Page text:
Your Job is NOT Your Identity
Jobs, Jobs Jobs!
Lately, it seems that America’s identity is tied to the number of jobs the country produces. And what could we expect from a businessman playing the President’s role?
The identity of a country is NOT based on the Economy—what about justice and social issues? America’s Economy has defined the power of the country for years, so I understand that it’s important to maintain this role on a global stage—but in this erratic run to achieve financial greatness, America is losing its soul.
In the same way, if we tie our identity to our job, we disregard our true self.
Americans take a lot of pride in the work they do, especially in cities like San Francisco and New York. When I lived in San Francisco, I used to go the events to network and meet new people—I still remember the shame I felt during the time I was unemployed waiting for my immigration case to be approved. Every time someone asked me about my job, I felt the need to explain in detail the reason why I wasn’t working. People would talk to me for a couple of minutes, just to be polite, and abandon the conversation soon after the unemployment revelation came out—no interest in my passions or personality.
Work pays the bills and gives us financial security—NOTHING more than that. It’s common to hear stories of people who had a passion for art but decided to become accountants. With time, these people will feel that “accountant” is their identity because the job question is the first one, and sometimes the only one asked—until someone is interested enough to inquire about their passions—then a glimpse of their real identity will come out from the shadows.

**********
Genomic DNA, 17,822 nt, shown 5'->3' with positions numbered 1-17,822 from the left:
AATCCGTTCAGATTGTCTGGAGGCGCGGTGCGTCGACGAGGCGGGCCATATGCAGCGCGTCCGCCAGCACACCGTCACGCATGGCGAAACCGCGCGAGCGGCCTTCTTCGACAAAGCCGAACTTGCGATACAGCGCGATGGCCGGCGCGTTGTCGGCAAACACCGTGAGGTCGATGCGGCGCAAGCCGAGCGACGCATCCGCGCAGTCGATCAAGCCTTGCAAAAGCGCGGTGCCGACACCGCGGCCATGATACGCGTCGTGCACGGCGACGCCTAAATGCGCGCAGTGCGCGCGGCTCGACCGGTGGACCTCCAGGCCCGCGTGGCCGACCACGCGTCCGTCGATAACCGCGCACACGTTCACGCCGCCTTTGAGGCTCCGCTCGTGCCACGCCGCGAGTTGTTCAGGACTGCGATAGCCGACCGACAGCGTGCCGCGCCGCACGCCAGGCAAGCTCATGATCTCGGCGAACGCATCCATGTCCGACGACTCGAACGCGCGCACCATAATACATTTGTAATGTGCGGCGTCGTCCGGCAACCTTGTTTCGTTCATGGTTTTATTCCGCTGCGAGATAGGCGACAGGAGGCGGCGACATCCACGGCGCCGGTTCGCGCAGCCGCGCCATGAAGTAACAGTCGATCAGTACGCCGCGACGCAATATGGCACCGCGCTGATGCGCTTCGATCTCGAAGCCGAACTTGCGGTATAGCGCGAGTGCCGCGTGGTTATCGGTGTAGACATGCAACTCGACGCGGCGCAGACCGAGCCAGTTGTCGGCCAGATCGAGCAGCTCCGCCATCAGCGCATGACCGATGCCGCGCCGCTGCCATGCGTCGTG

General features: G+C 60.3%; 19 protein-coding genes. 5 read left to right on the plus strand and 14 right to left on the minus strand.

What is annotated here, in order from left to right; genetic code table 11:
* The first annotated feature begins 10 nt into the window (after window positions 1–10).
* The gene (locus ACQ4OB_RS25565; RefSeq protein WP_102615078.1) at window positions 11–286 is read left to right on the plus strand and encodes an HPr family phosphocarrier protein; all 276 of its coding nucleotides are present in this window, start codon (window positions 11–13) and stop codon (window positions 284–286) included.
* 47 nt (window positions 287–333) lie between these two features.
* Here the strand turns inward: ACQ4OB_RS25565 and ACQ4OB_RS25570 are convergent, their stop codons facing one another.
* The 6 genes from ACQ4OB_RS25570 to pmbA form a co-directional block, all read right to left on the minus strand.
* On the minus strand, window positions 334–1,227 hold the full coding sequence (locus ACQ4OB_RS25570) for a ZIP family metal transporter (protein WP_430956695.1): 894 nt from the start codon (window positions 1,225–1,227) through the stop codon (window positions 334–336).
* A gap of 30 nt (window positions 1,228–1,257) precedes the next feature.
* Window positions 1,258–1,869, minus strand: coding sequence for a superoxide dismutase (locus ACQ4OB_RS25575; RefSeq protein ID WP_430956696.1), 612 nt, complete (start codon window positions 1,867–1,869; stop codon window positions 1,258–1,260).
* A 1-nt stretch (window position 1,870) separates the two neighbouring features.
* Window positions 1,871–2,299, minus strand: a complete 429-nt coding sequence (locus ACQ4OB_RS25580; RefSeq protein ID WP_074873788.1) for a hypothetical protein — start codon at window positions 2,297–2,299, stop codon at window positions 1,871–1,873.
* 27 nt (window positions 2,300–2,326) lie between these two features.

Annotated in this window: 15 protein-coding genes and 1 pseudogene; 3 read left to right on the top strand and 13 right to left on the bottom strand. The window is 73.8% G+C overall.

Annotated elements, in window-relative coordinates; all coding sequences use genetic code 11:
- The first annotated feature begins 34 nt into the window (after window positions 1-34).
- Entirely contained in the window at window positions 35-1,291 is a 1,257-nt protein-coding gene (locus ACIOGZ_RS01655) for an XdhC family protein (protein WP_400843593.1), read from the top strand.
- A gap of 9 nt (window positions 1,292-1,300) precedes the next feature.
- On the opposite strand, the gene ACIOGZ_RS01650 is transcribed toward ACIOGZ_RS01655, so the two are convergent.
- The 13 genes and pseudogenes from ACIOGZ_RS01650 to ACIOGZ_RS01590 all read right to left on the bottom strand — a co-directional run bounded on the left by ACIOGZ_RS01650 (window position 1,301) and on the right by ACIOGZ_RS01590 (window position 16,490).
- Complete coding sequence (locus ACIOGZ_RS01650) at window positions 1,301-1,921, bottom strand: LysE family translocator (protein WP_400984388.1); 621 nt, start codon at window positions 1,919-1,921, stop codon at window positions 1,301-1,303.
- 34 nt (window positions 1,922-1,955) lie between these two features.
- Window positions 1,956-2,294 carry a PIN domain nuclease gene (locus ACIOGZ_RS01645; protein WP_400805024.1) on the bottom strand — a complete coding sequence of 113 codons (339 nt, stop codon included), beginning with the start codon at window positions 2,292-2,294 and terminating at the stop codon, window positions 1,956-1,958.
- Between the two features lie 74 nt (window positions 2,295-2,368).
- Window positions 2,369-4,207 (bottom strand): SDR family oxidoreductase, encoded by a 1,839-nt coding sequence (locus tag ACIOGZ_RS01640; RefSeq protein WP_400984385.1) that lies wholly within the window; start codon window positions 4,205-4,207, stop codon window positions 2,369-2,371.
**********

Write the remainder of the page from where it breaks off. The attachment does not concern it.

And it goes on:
Your job is NOT your identity until you do what you love, which is hard, especially for people with no money or education. The point is that, to preserve your well-being and self-esteem, it’s essential to remember that you are much more than the work you do. If you are a farmer, and you love what you do, good for you. If you are an electrician who dreams of being a writer, keep your dream alive and mention it when you talk to people because it’s also a way to remind yourself of your passion.
So what makes our identity?
Our identity is made of our personality, values, passions, beliefs. If we cared more about these things when we meet someone new, we could develop strong and meaningful connections. This is valid when we look for new friends, and when we look for professional collaborations—if we take time to show interest in the identity of people we learn to deepen our understanding of the world around us. Everybody wants to show who they really are—they just act differently to adapt to society and culture.